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  1. #1
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    SH in high humidity climates

    So I live in SE Texas near the gulf where the outside humidity is 70-90%. I had high SH on a unit at 29°SH. Target SH according to the mfr should be 7-8 in accordance with their chart. I was talking to another tech and he said that "with the high humidity areas, he likes to see it around 14-15". I would think if humidity was a big enough factor, the mfr would include that in their target? Right? Just wanted to see if there are any facts behind this.

    Thanks,
    Thomas

  2. #2
    Join Date
    Aug 2012
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    if you have a high heat load you will have a high target superheat. if office and 90 degree indoor temp... likely after breakdown your tag could be 29 plus. you are free to overcharge the system if you like to make your sh 9 or 10 but that would not be good idea.

  3. #3
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    Thread Starter
    Here are the measurements I took
    Attached Images Attached Images  

  4. #4
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    ok what's the problem.

  5. #5
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    Aug 2016
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    Looks like the other tech is spot on. If you look at r22 fixed orfice/superheat chart with 80 oddb and 67 idwb your superheat should be about 16-17 degrees

  6. #6
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    Aug 2012
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    just to let you know goodman are very high quality when it comes to guaranteeing leaks.

  7. Likes Blake79 liked this post.
  8. #7
    Join Date
    Jun 2013
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    Northeast Wi
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    With the sheet you posted I came up with a target SH of 19.75. If my math and remembering the target SH calculation were right.

  9. #8
    Join Date
    May 2014
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    I copied this to my notes from somewhere on this forum:


    Target superheat with orifice system:

    IWB x 3 - 80 - ODB / 2 = target superheat



    That said, outdoor humidity or wet bulb doesn't mean much when looking for proper superheat.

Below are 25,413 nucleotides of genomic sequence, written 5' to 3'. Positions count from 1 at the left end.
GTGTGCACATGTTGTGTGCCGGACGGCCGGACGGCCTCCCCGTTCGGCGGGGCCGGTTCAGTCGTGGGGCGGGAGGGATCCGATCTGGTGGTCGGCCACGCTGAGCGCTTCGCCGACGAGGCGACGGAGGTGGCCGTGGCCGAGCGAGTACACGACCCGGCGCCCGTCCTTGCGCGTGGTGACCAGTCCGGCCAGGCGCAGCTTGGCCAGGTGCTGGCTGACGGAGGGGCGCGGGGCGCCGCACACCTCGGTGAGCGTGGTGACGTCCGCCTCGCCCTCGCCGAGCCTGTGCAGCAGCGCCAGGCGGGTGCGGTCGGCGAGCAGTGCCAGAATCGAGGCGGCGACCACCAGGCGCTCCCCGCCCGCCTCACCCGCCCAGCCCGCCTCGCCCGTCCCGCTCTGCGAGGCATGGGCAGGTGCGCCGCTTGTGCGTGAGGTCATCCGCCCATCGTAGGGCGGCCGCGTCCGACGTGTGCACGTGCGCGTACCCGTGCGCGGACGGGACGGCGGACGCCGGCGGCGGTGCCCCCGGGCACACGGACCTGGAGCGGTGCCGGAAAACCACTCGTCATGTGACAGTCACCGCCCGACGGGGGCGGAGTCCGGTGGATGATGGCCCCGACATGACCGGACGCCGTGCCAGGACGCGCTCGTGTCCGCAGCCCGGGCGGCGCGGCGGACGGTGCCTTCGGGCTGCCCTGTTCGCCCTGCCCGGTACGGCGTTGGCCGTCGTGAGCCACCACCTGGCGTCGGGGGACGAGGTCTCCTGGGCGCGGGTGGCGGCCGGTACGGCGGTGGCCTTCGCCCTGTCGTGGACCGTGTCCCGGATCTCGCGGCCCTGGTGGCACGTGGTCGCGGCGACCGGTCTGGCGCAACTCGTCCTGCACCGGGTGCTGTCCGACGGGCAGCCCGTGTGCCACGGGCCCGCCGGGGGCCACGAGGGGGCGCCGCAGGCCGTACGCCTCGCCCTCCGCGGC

And, where are you measuring the superheat? Bottom line, if you are getting good cooling back to the compressor and not flooding, then you are good for the time being.

    Oh, and lastly, what is your subcooling?

  10. #9
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    ^^^ that's what I used. Hope the math was right.

  11. #10
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    just how do you have that high of SH with a delta T dry bulb of 25 and a delta T wet bulb of almost 16.

    those deltas scream low air flow which then the high SH says low charge or restriction.

    somethings really wrong with the system or your readings......
    my boss thinks its possible to repeal the laws of physics

  12. #11
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    evaporator temperature difference = 41 something, condenser temperature difference = just under 11.

    wow. maybe missing two things. airflow and freon
    my boss thinks its possible to repeal the laws of physics

  13. #12
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    May 2014
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    Be sure you define temp difference [TD].

    Too many 'techs' I speak with and see on this forum do not know the proper definitions of TD, TS, SH, and SC.


    Which means all the information is worthless. Just sayin'.


    Quote Originally Posted by ch4man View Post
    evaporator temperature difference = 41 something, condenser temperature difference = just under 11.

    wow. maybe missing two things. airflow and freon

  14. #13
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    didnt have to, i knew you were watching this thread!

    i used delta T and TD correctly.
    my boss thinks its possible to repeal the laws of physics

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